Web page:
Back in 2006 I posted a piece about the old Miller & Brewer Company that existed in Downtown Harriman, TN for years.  The post concerned the old fluoroscopes that businesses selling shoes used to utilize to make the perfect fit.  CLICK HERE for that story!

This is a follow-up to that story to report that the 100 year-old building burned today; actually it's still burning as I write!  It's sad, yes, but the building was an abandon ruin.  Since it could not be saved, as some of us wanted, maybe as apartments, it needed to go.

There will never be another Miller & Brewer, or any kind of department store in its place.  Apartments with a possible restaurant downstairs, is about all it could have ever been.  Yet some guy had held it in siege for many years; storing what other communities ran him out of town over.  Who knows what all that may have been?

Anyway, more than likely, there will never ever be anything else in that space.  It would be a great parking area for downtown, but that seems almost as unlikely.  There will never be a reason to put something there until some young enterprising man or woman thinks up a great idea and puts it into action.  

Harriman is running out of young idea people...everyone has either gotten too old to carry on, or moved away where there are better opportunities.  Towns like Harriman were killed by Walley-World kind of stores and the loss of local industry.  So, it sits slowly fading away awaiting young ideas.

Here are the sad photos from today's fire.  Just a couple of hours after these were shot, the front wall caved inward.  The rest will follow tonight or tomorrow, but some contractor will level the rest.

The slate will be cleaned...waiting for a bright idea!  

Sunday, January 04, 2015

Flash Back To January 31, 1966

I'm reminded by the discovery of the photo below of my last official duties as a Keesler AFB Air Policeman.  I was sitting at the airbase dreading and preparing to go on leave before my deployment to Vietnam, when emergency orders came down for several of us to board a C-47 within the hour.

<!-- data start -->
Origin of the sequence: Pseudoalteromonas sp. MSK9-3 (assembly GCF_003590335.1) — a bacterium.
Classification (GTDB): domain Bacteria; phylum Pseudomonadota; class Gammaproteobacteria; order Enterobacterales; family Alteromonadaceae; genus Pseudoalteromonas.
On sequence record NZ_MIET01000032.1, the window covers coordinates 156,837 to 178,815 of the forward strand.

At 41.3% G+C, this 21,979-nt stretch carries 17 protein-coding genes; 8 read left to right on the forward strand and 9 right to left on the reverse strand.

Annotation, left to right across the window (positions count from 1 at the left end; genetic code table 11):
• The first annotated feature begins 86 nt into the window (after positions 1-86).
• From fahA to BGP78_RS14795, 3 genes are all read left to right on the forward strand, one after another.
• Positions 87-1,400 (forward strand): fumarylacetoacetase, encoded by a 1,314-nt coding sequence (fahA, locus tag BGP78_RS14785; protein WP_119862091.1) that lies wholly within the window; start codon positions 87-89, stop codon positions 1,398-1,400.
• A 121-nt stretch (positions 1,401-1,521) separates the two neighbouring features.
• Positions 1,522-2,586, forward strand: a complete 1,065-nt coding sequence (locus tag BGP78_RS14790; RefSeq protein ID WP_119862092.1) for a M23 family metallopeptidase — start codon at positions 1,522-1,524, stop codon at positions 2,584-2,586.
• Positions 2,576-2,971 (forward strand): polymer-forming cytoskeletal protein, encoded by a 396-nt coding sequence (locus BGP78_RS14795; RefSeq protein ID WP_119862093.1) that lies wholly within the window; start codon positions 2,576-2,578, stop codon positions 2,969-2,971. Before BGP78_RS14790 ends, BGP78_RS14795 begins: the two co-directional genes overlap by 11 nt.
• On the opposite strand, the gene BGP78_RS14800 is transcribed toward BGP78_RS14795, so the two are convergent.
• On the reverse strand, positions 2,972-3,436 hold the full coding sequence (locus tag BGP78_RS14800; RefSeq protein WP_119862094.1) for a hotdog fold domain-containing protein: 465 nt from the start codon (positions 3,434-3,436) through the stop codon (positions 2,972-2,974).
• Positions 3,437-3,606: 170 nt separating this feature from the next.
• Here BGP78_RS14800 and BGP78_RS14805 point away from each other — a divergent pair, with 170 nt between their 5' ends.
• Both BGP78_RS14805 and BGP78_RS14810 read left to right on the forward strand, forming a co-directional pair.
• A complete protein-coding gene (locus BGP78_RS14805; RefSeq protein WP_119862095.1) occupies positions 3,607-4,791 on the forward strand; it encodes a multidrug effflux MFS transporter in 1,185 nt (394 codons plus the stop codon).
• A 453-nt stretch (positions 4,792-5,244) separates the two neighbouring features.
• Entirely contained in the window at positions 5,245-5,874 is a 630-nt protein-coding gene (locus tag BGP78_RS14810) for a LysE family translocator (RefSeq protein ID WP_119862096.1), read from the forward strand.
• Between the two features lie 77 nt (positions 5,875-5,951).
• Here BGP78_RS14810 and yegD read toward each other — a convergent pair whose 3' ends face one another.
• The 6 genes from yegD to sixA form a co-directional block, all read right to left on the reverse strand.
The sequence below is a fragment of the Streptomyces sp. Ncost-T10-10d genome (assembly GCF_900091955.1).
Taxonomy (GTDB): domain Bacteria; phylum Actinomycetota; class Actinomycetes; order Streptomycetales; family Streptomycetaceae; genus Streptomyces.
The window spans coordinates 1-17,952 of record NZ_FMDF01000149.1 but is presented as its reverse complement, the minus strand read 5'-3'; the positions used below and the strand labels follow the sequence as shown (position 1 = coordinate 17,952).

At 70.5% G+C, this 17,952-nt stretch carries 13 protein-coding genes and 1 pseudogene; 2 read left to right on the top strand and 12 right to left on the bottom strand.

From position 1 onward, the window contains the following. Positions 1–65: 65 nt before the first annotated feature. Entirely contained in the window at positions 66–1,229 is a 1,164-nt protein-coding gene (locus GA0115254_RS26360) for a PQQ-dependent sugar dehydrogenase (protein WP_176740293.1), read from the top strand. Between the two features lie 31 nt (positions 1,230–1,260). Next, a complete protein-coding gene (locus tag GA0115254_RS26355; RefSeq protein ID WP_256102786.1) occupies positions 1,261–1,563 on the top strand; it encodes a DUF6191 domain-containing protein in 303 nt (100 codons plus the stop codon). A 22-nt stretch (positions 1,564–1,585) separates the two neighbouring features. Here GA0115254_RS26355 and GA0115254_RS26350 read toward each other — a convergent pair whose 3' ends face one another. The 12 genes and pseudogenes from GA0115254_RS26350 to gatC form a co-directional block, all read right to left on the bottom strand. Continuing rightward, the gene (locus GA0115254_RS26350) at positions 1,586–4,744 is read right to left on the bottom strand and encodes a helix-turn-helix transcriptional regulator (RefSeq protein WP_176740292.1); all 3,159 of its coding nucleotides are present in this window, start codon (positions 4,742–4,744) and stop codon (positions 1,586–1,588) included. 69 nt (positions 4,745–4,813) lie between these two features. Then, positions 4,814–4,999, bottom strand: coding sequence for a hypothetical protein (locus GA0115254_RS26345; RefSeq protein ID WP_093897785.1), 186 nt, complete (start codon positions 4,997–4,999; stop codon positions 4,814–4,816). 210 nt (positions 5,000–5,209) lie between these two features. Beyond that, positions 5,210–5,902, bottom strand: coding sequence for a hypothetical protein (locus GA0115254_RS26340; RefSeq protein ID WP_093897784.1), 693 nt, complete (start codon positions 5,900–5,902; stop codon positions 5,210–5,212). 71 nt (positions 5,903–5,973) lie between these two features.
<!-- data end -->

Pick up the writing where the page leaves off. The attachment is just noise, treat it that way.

Within that hour I stood shaking, not having a clue what was coming or where I was going, on the Keesler flight line just outside an olive drab "Gooney Bird".  The same TSgt. that had been drilling us in riot control just weeks before shouted orders.  In full riot gear, we boarded the plane, and it was only after takeoff that we learned we were headed for Greenville, MS; to an abandon airbase where a large group of "civil rights" protestors had taken up residence in one of the main buildings.
Riot gear in those days consisted of our "piss pot (helmet)", a gas mask strapped around our waist, and a "billy club".  No weapons were issued.
I found this in a excerpt in a blog today that gave me more of the story than I had ever known:  

"...a group of fifty Civil Rights activists with the Mississippi Freedom Labor Union occupied one of the empty buildings at the airbase to protest poverty, homelessness and political repression in the Mississippi Delta. The protest took place on January 31, 1966. As the airfield was technically still under USAF ownership, the local police would not respond. Instead, the USAF Air Police mobilized to Greenville. Within thirty hours, USAF law enforcement personnel forcibly evicted the protestors."

I remember peering into the building and seeing blacks and whites sitting around on the floor chanting something about "freedom".  It scared me a little, I admit, but it also shamed me that America had come to that.  What saddened me even more was seeing black protestors vent their anger on black Air Police in the detachment.

This photo was from a year earlier, but shows Air Police in action.
The procedure for removal was to grab one protestor at a time, pass that person to policemen inside a revolving circle of troops.  No one Air Policemen was to ever be stationed at the door longer than it took for them to side-step to their right and be replaced by the next in line.  The circle would briefly open and a protestor would be inserted, or pulled, into the inner circle.  That continued until the building was empty and all the protestors were outside and inside the moving circle.